Scarlet Sage Seeds - (Salvia coccinea)
- Seed Count:
- Approx 200 seeds per pack
- Annual/Perennial in warmer climates
- Heirloom, Non-Hybrid, Non-GMO seeds
Scarlet Sage - Hummingbird and Butterfly Magnet
Legendarily hypnotic to hummingbirds, the tall spikes of these vivid-red tubular flowers are also a prime nectar source for bees and butterflies. From spring to fall’s first frost, a continuous supply of blossoms entices multitudes of winged visitors to feast on nectar.
Scarlet Sage - Salvia coccinea - is an easy-growing deer-resistant wildflower that tolerates drought and salty soil yet loves heat.
The delicate, airy blooms delight the eyes. At the same time, their versatility makes them the perfect addition to almost any garden, from a carpet of pollinator-focused wildflowers or butterfly garden to a professionally landscaped garden. The abundant, seemingly endless, yet richly vibrant blooms are effortlessly stylish.
The slightest breeze causes the stems to sway gently, while the blossoms seem alive as they dance with the constant activity of hummingbirds, butterflies, bees, and beneficial insects drawn to savor the sweet nectar.
Other names it’s known by are Tropical Sage, Texas Sage, Hummingbird Sage, Blood Sage, Red Sage, and Indian Fire.
Native salvias are excellent food sources for small wildlife and pollinators — bees, butterflies, and hummingbirds flock to the brilliant, fire-engine red, long, tubular flowers covering the plants. Blooming from spring to fall in a symphony of color with copious amounts of nectar, it’s no wonder many gardeners consider it the "number-one nectar plant."
That nectar supply is essential to feeding adult Monarchs, while the caterpillars need milkweed leaves to mature.
Hummingbirds are the primary pollinators of scarlet sage, as the precise shape and arrangement of the flower parts only work to spread pollen when the hummingbird’s bill enters the flower, seeking nectar. The bill pushes the pollen-rich anthers up so that they touch and deposit pollen on the feathers as the bill pulls out of the flower tube. The shape and size of the hummingbird’s facial feathers help retain the pollen for the flight to the next flower.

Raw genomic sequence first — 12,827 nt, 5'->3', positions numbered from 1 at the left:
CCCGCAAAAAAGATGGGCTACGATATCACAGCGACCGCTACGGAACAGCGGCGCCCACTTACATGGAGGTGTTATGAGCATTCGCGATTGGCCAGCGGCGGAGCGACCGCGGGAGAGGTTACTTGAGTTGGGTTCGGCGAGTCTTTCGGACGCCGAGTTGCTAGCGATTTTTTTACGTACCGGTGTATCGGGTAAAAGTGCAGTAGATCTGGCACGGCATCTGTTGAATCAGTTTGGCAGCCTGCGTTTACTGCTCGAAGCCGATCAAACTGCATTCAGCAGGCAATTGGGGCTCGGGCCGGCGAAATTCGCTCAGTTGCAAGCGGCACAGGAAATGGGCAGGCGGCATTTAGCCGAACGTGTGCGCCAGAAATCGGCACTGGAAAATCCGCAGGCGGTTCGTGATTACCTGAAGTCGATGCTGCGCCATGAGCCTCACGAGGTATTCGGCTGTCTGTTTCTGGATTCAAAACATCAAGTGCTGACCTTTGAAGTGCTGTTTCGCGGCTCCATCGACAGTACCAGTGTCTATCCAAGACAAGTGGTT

This striking beauty usually grows to 3’ with a 2’ spread, making it a lush presence in your garden. Its true magic is revealed in full sun, where it bursts into a symphony of color, dressed to impress with its cloak of lipstick-red blossoms draped over deep green stems and leaves.
Once established, scarlet sage is hardy and drought-tolerant, a low-maintenance, eye-catching choice that thrives in sandy to loamy soils while tolerating well-drained clay soils.
Its small, green leaves are fuzzy, heart-shaped, and serrated at the edges. In warm zones, the foliage remains green nearly year-round.
Scarlet sage will easily re-seed, ensuring its lovely, brilliant presence in your garden, meadow planting, or wildflower patch for years.
At one time, scarlet sage was thought to have originated in Brazil, but more recent genetic research shows its diploid chromosome count now points to Mexico as its place of origin. Today, it is widespread throughout North America, Mexico, Central America, the Caribbean, Colombia, Peru, and Brazil.
Scarlet Sage was naturalized in the American Southeast long before Europeans arrived. Therefore, it is considered an American native plant.
There is some mystery about who first collected it for botanical study. The scientific name, however, traces back to the German scholar Andreas Ernst Etlinger and his 1777 doctoral thesis “De Salvia dissertatio inauguralis,” or “Inaugural Dissertation on Salvia.” Notably, It is one of the first botanical monographs about the Salvia genus and his discussion of scarlet sage.